In any case, spooked by Ultra reports of the imminent arrival in area of the 2nd Panzer Division, the entire 22nd Armoured Brigade withdrew from Villers-Bocage to tighter positions around Point 174 a mile to the west, near Tracy-Bocage, by 2000 hours on 13 June. Arguably, Ultra intelligence appears to have worked against tactical effectiveness in this case by encouraging excessive caution. In fact, the first of the 2nd Panzer Division’s tanks did not arrive in the area until 18 June. Most German attacks launched against the British in Villers- Bocage also appear to have been mounted by Panzer Lehr scratch forces and only leading elements of the 2nd Panzer Division, most notably reconnaissance battalion troops, reinforced by the few remaining Tigers of the1st SS Heavy Panzer Company.

Notwithstanding decisions made by Hinde and Erskine, primary responsibility for the failure of the Villers-Bocage turning movement must be laid at the feet of the corps commander, Bucknall. On the night of 13 June, after committing his last infantry battalion to Hinde, Erskine warned Bucknall that without additional infantry reinforcement, the 22nd Armoured Brigade could not continue to hang on between the Panzer Lehr in the north and the 2nd Panzer in the south. If Bucknall provided such reinforcement, however, Erskine was confident Hinde could hold out and keep threatening the German flank. Instead of reacting quickly to Erskine’s request by dispatching his reserve 151st Infantry Brigade or an infantry force from the 50th Division through the still-open gap to reinforce the 22nd Armoured Brigade, Bucknall opted to continue the 50th Division’s drive south in the hope that it could break through the Panzer Lehr to relieve Hinde.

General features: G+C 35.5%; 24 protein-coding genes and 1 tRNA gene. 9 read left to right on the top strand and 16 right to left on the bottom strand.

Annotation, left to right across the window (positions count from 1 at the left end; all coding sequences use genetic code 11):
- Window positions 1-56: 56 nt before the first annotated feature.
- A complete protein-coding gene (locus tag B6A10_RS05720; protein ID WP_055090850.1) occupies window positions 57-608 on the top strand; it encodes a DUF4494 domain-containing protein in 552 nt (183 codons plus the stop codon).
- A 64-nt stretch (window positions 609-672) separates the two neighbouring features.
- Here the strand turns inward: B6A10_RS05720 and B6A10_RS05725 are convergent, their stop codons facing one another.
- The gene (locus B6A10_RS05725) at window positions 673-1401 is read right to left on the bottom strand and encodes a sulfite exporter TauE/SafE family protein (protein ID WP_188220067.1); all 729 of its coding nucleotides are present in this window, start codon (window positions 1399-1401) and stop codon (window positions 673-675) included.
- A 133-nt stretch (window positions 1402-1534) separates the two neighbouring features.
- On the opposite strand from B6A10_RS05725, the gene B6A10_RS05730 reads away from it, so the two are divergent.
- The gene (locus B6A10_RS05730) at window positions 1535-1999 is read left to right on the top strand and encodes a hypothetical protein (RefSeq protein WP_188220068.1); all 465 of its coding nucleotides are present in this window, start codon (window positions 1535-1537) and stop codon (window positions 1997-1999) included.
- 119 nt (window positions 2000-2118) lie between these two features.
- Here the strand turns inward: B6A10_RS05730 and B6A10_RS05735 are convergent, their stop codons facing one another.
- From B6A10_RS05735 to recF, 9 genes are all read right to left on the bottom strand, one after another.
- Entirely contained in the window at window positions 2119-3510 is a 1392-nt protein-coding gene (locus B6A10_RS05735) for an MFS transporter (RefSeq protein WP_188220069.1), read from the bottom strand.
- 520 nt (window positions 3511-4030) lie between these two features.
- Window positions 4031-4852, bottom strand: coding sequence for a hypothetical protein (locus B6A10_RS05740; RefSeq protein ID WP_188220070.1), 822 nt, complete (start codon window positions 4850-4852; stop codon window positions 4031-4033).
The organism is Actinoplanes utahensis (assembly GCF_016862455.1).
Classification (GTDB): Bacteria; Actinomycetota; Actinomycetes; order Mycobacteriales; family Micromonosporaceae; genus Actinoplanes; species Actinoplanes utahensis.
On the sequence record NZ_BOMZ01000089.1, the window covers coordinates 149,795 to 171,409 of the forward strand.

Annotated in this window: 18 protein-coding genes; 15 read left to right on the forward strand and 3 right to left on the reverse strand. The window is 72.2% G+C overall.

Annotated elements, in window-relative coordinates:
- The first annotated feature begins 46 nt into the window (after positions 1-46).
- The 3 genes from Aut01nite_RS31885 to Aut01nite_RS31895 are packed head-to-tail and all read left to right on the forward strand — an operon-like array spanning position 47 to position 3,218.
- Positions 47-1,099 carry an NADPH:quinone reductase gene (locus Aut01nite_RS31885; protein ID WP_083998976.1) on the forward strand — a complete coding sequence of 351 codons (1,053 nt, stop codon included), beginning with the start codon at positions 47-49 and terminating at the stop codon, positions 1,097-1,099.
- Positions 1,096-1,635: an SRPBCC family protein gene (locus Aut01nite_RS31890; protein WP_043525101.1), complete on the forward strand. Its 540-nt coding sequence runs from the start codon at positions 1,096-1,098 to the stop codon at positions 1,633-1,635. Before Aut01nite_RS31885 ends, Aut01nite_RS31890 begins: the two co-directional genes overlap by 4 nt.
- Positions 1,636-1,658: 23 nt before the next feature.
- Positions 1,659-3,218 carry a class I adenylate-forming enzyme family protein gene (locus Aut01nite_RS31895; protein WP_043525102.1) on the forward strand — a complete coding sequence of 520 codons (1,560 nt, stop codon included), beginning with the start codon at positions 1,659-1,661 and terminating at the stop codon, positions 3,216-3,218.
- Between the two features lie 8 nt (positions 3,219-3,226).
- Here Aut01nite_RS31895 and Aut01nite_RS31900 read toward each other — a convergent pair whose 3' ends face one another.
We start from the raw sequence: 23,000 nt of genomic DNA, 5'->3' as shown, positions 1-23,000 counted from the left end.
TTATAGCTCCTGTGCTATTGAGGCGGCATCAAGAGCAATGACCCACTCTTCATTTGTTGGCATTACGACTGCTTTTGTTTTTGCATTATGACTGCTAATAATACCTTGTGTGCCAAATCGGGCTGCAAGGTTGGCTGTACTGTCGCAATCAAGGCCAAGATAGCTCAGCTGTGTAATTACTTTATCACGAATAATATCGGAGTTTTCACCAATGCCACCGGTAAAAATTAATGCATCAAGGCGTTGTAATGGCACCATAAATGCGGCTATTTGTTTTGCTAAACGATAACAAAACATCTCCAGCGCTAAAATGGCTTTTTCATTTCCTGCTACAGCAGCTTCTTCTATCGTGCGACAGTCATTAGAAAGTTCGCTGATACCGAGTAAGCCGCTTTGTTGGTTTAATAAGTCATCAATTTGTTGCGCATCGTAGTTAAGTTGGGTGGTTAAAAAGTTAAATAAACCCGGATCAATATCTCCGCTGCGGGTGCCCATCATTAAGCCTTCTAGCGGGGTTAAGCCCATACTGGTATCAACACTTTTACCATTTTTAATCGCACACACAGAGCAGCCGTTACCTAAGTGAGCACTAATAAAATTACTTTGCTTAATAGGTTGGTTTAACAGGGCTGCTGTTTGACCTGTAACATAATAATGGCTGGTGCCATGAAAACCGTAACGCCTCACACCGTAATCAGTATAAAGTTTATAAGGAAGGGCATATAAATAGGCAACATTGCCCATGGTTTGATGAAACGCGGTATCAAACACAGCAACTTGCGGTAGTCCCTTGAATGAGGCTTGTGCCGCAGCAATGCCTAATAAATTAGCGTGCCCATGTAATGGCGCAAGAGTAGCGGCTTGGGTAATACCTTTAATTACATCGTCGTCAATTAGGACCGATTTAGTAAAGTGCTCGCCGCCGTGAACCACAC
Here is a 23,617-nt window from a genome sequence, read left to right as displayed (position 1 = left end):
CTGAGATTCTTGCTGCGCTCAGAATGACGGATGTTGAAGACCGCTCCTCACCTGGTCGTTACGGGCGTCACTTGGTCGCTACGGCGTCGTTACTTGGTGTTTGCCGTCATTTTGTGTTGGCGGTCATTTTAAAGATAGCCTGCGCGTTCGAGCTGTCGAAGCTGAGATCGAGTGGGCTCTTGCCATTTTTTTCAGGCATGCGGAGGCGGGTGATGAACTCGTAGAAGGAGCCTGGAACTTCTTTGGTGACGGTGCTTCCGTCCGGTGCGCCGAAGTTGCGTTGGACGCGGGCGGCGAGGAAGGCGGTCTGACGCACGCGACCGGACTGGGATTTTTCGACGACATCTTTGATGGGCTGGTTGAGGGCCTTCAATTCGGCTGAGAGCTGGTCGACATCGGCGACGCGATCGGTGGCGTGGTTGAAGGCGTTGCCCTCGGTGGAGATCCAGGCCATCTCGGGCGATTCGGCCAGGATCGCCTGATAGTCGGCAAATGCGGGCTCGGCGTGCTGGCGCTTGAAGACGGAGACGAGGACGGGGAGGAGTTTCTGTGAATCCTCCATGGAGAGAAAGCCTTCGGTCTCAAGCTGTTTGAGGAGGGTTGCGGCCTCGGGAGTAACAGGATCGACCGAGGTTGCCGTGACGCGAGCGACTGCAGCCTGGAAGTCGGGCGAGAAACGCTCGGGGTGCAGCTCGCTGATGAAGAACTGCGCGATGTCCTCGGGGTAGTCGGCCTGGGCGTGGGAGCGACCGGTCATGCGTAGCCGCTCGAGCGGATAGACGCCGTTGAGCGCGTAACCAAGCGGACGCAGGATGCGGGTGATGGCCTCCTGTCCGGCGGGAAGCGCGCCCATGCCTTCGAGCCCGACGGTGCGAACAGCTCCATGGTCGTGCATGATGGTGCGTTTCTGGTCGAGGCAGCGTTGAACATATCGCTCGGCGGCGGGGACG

At the time, Hinde’s positions astride the Caumont-Villers-Bocage road around Point 174 were defensible against anything short of concentrated attack, but by the morning of 14 June, Bucknall recognized that the 50th Division would be unable to break through the Panzer Lehr and provide additional reinforcement. Deciding that the 7th Armoured was now at unacceptable risk, he obtained Dempsey’s permission to have it withdraw to new positions east of Caumont. At no time, apparently, had Bucknall ever considered asking Dempsey to divert recently landed infantry brigades of the 49th (West Riding) Division to Erskine. For his part, Dempsey was furious that the 7th Armoured had withdrawn from Villers-Bocage without his permission. In his view, he had told both Erskine and Bucknall what to do, and they should have complied. Without the stunning intervention of Obersturmführer Wittmann and his Tigers-which seemed to change the entire dynamic of the battle in favor of the Germans-they might well have succeeded. A fleeting opportunity to roll up the I SS Panzer Corps’ flank and envelop Caen from the southwest was thus lost.